NEW YORK — Baker Mayfield needed two tries as a walk-on quarterback to find a home and a third try to win college football’s most-coveted individual honor.
So, once he finally walked on stage at Playstation Theater in snowy Times Square on Saturday, the whip-hitting, flag-planting, ultra-competitive Mayfield read an emotional acceptance speech, which he admittedly prepared last minute as he dressed for the ceremony where he’d become the 83rd winner of the Heisman Trophy.
“Everybody asked me if I had something prepared,” said Mayfield, who received 732 first-place votes and 86 percent of total possible points. “I didn’t write anything down or really put it together until today. I wanted to go through the whole process. … To me, I’ve always been a person to show my emotions to people and be honest. And that speech I gave shows that.”
Oklahoma QB Baker Mayfield
Stanford RB Bryce Love
Louisville QB Lamar Jackson
2016 Heisman Trophy winner and 2017 finalist Lamar Jackson advised Mayfield not to cry. But the kid from Austin, Texas, couldn’t hold back tears as he expressed gratitude for his team, former coach Bob Stoops, current coach Lincoln Riley and his parents, Gina and James Mayfield, for their contributions to his journey in becoming Oklahoma’s sixth Heisman winner.
“When you talk about people who have impacted my life in such a unique way,” Mayfield said, “and giving me an opportunity and changed me and shaped me into a man, it’s something I could care less what you say.
“I’ll shed a tear for those people. I’d do anything for them.”
Mayfield wouldn’t have been prepared to speak if he had won the Heisman a year before. In 2016, the then-junior quarterback knew Jackson would win. The opportunity to go to New York was enough, however, for the former walk-on freshman, who lamented his last two months at Texas Tech before showing up in Norman in January 2014.
The unhappy thoughts, which brewed inside Mayfield’s mind after an injury benched him as the Red Raiders’ starter, quickly simmered as he put on a Sooners practice jersey for the first time in 2014.
As he reflected on his OU career before Saturday’s ceremony, the loud-mouthed quarterback was lost for words before he explained how transferring to Oklahoma impacted his life.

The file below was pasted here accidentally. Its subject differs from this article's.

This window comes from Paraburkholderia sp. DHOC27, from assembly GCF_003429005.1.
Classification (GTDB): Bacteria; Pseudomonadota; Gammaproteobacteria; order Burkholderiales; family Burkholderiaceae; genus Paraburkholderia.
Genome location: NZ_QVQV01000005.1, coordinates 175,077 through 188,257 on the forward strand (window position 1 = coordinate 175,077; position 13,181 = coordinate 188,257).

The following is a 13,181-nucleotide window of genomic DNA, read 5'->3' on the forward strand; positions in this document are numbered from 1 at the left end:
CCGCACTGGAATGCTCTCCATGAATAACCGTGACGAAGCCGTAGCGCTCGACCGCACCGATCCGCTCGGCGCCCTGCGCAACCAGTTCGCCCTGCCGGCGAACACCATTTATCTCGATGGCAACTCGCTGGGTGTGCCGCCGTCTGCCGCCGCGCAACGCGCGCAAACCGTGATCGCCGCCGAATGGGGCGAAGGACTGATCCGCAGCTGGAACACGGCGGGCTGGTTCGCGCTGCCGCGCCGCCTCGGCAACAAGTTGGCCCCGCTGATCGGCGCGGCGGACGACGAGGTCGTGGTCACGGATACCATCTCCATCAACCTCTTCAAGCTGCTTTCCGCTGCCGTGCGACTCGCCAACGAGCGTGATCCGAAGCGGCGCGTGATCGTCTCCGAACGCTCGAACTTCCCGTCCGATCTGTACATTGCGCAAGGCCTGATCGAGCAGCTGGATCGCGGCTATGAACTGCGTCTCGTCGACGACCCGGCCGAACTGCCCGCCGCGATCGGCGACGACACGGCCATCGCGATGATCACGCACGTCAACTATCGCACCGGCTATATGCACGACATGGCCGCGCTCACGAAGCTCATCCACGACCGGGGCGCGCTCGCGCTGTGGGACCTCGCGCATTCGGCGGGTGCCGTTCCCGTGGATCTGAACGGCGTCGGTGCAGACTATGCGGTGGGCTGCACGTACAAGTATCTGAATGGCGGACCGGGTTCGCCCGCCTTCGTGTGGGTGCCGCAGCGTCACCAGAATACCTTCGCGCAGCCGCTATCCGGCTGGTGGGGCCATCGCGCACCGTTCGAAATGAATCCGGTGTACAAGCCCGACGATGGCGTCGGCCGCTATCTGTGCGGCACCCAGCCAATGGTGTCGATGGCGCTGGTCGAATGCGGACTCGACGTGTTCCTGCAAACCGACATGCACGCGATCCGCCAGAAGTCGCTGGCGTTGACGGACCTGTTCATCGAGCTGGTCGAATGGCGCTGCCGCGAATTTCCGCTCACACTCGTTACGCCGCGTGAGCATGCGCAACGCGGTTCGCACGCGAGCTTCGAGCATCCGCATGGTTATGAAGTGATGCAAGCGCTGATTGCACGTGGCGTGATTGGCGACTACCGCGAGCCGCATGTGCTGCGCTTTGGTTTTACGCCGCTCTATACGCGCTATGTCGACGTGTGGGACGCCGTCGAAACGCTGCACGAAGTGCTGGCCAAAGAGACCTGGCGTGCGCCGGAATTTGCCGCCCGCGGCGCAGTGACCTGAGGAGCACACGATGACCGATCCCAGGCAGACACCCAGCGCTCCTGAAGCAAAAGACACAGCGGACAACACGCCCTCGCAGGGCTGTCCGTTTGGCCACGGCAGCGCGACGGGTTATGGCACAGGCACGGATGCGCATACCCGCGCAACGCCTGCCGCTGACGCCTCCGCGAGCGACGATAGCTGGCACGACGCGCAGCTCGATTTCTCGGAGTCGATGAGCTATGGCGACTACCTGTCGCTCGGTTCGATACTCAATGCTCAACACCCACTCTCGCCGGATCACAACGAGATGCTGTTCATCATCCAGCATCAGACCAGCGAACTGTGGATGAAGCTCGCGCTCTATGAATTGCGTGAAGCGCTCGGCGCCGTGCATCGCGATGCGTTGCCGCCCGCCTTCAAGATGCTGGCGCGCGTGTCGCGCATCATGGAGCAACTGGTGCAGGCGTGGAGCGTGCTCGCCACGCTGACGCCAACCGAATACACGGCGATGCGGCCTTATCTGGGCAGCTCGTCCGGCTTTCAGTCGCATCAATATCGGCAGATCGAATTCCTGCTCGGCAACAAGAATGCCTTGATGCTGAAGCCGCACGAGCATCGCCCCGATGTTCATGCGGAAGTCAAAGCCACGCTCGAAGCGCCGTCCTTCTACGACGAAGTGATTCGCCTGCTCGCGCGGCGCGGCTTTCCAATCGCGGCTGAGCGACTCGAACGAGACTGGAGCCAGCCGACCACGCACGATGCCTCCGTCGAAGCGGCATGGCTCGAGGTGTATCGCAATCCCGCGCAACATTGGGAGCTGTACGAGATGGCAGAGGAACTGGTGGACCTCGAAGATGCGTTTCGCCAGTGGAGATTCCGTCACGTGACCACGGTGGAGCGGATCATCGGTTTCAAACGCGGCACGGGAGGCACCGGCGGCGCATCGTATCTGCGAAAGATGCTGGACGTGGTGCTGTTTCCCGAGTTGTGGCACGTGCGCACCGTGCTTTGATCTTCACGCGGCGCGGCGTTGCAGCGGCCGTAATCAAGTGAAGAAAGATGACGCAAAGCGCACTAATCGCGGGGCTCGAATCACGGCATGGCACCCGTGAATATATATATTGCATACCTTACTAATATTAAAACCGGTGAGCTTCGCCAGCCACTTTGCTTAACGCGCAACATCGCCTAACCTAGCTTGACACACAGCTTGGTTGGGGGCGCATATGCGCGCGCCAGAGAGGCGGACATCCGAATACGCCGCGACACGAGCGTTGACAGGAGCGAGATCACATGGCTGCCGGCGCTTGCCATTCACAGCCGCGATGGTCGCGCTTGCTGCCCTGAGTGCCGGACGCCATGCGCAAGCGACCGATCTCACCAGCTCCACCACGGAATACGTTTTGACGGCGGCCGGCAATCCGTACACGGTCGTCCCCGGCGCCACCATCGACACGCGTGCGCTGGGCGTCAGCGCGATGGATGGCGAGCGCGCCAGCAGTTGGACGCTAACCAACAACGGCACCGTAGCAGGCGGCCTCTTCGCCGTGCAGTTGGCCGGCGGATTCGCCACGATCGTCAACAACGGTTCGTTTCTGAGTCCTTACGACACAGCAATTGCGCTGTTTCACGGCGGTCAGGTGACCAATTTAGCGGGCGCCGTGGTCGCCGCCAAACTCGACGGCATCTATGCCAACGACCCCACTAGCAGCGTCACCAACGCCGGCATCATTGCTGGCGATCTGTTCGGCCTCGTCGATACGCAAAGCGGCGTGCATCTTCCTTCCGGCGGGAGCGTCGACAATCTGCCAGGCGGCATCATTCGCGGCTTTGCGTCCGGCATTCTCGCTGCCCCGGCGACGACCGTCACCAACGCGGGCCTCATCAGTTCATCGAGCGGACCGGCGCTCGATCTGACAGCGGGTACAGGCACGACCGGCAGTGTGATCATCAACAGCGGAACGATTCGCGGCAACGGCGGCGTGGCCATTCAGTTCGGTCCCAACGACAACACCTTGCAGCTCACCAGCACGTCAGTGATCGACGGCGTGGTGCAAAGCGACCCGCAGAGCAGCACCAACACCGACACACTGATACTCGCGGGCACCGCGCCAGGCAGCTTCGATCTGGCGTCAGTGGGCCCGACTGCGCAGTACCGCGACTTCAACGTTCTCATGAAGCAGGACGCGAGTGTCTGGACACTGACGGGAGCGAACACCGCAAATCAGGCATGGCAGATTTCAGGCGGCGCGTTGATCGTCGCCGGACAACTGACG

“OU has been the biggest difference-maker for me,” Mayfield said. “You talk about OU, you talk about the people who changed my life, the mentors I’ve been around, the relationships I’ve built. Those are (going to) be for a lifetime for me. I say it all the time, it’s been a dream come true.
“It’s the best thing that’s ever happened to me.”
Mayfield has mentioned multiple times, however, he’s not done. He’ll be in Pasadena, California, battling No. 3-ranked Georgia for a spot in the College Football Playoff National Championship Game in less than a month, and the Heisman Trophy is not the trophy he returned to OU for.
The Heisman has been a topic of discussion between Mayfield and one of his closest friends, Oklahoma fullback Jaxon Uhles, since 2015. Uhles would joke with his roommate, who finished fourth in the Heisman voting in 2015 and third in 2016, after Mayfield had a good game about where’d they put his Heisman Trophy.
“When he has a good game or something, I’ll ask what we need to move off the mantle to make some room and he gets a kick out of it,” Uhles said. “This year I haven’t joked with him too much.”
Uhles can finally prepare the mantle for the bronze trophy Mayfield will bring back to Norman as the first walk-on athlete to win the award since athletic scholarships were created in the 1950s.
“To the kids out there, don’t give up,” Mayfield said as he closed his acceptance speech.
“Don’t ever give up.”